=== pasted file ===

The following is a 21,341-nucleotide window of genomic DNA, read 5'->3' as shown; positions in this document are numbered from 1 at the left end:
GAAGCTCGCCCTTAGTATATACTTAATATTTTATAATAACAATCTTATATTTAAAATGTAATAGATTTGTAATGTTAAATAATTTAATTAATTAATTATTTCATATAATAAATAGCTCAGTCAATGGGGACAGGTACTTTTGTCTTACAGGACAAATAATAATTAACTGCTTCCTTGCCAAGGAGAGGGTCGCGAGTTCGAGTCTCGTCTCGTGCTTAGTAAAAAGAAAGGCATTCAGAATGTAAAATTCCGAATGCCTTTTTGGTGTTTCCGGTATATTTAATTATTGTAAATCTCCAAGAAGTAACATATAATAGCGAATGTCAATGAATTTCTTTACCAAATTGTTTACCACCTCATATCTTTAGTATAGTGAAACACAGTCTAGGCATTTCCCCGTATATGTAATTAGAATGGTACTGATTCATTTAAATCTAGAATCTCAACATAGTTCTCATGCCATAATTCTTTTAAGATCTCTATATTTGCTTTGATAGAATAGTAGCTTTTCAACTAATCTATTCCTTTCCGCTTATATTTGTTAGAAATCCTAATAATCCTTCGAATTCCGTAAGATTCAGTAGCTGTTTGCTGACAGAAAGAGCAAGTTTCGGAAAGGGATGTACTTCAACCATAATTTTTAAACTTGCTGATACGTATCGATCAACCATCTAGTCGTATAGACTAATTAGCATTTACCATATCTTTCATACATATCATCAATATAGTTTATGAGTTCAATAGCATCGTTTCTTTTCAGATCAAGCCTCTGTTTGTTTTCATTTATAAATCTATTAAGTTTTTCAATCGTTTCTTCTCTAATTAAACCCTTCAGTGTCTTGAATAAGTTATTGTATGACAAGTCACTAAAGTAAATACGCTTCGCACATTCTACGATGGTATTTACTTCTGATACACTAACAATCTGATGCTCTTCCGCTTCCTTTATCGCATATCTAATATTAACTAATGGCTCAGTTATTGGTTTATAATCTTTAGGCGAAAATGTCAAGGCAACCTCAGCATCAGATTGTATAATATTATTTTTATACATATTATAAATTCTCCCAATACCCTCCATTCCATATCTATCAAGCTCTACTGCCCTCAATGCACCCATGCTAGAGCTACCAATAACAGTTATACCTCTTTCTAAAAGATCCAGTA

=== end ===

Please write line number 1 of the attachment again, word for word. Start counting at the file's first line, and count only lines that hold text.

The following is a 21,341-nucleotide window of genomic DNA, read 5'->3' as shown; positions in this document are numbered from 1 at the left end: